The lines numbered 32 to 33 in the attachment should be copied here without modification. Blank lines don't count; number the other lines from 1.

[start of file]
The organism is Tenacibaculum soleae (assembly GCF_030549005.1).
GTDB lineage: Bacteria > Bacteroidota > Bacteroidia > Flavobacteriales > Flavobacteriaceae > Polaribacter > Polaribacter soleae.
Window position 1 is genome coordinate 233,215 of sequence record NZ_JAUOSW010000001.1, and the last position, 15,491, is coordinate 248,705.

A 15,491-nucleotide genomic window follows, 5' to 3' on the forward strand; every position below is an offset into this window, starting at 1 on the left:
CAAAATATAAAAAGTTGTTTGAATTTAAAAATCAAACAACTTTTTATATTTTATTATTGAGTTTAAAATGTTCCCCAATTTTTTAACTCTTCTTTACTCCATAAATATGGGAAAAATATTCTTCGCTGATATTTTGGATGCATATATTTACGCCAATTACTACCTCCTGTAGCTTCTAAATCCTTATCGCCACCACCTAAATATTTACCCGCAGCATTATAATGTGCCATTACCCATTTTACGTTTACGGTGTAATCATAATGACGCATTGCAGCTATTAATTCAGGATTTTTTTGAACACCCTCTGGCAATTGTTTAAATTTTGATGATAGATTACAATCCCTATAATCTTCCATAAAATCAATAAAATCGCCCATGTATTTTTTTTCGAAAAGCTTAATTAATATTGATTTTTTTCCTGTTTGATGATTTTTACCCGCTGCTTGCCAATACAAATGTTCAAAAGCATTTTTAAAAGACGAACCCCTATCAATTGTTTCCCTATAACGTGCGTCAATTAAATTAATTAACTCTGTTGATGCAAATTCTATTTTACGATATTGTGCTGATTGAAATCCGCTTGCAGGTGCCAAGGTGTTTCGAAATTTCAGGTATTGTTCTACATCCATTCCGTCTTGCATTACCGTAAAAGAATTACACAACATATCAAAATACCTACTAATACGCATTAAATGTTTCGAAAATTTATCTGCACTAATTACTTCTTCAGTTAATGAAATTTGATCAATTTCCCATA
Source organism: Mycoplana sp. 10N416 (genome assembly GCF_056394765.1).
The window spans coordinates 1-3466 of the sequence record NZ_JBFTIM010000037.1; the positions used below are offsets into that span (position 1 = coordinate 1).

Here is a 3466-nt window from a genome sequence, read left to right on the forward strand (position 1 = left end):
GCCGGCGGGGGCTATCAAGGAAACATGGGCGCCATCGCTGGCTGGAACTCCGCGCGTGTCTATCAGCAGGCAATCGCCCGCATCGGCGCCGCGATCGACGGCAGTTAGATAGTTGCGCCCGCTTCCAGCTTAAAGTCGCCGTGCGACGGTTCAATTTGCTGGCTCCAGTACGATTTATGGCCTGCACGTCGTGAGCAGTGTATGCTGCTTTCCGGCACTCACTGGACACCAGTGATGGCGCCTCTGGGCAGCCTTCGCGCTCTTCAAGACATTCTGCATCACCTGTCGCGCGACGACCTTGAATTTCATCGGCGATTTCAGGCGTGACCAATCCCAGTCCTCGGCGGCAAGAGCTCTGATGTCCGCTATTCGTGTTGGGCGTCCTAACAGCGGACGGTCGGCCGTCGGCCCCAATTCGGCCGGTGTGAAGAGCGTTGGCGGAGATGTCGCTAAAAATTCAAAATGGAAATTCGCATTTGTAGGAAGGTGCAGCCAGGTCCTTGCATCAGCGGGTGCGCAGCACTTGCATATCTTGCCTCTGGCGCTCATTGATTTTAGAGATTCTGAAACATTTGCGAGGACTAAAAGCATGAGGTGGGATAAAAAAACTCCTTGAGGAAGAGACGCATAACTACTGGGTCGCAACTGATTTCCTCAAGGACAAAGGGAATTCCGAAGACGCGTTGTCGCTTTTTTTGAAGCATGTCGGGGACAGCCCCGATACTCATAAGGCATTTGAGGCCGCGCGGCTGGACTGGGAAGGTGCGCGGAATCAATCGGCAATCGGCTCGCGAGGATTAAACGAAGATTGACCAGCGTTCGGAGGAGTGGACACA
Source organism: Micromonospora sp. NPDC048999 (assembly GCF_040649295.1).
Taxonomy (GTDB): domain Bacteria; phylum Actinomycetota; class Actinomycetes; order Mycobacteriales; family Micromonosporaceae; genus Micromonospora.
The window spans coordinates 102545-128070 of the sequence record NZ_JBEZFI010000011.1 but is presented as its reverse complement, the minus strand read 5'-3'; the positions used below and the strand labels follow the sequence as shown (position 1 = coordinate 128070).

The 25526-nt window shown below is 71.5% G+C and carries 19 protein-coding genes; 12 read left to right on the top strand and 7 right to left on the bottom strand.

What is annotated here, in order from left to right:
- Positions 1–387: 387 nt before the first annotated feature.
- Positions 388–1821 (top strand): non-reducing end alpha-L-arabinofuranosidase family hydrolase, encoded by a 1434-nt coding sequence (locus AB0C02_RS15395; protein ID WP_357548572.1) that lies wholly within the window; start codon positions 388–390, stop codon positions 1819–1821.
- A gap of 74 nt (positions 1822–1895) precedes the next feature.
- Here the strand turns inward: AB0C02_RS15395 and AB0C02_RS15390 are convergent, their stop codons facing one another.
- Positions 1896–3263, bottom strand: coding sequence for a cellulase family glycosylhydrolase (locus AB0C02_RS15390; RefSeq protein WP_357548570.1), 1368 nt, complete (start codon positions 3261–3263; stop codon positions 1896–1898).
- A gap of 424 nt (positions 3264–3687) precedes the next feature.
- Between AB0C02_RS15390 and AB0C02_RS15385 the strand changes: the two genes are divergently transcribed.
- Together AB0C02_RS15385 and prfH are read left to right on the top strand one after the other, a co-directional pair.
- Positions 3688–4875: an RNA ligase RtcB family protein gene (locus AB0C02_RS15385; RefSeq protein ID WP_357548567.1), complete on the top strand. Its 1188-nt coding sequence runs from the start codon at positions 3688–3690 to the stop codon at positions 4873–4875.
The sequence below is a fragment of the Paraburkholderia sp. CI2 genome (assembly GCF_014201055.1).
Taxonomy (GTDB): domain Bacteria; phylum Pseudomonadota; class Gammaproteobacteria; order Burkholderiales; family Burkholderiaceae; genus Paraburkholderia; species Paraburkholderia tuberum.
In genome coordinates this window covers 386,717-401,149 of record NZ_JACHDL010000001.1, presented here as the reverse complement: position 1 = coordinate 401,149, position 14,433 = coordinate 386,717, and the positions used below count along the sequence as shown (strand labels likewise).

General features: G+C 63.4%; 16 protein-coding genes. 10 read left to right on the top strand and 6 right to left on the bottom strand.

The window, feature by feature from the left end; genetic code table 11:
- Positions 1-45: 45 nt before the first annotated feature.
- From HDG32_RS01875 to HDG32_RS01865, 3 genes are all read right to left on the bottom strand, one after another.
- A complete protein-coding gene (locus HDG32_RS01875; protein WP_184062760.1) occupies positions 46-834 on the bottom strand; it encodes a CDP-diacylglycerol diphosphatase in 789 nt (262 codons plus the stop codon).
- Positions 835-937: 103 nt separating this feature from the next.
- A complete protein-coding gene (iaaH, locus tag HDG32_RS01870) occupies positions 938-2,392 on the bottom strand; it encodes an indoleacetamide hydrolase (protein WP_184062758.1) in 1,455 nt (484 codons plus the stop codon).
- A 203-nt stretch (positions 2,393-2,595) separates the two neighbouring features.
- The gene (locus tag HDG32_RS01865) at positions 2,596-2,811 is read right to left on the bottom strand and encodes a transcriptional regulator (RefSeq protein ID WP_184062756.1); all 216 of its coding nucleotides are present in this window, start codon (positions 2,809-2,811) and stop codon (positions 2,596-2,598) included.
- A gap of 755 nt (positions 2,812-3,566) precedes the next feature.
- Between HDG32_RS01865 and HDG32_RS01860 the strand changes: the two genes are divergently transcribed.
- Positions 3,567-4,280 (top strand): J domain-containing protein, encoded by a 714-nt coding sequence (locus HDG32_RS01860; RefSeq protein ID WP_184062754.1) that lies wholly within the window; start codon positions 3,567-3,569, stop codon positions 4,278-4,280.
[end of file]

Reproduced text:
- Positions 835-937: 103 nt separating this feature from the next.
- A complete protein-coding gene (iaaH, locus tag HDG32_RS01870) occupies positions 938-2,392 on the bottom strand; it encodes an indoleacetamide hydrolase (protein WP_184062758.1) in 1,455 nt (484 codons plus the stop codon).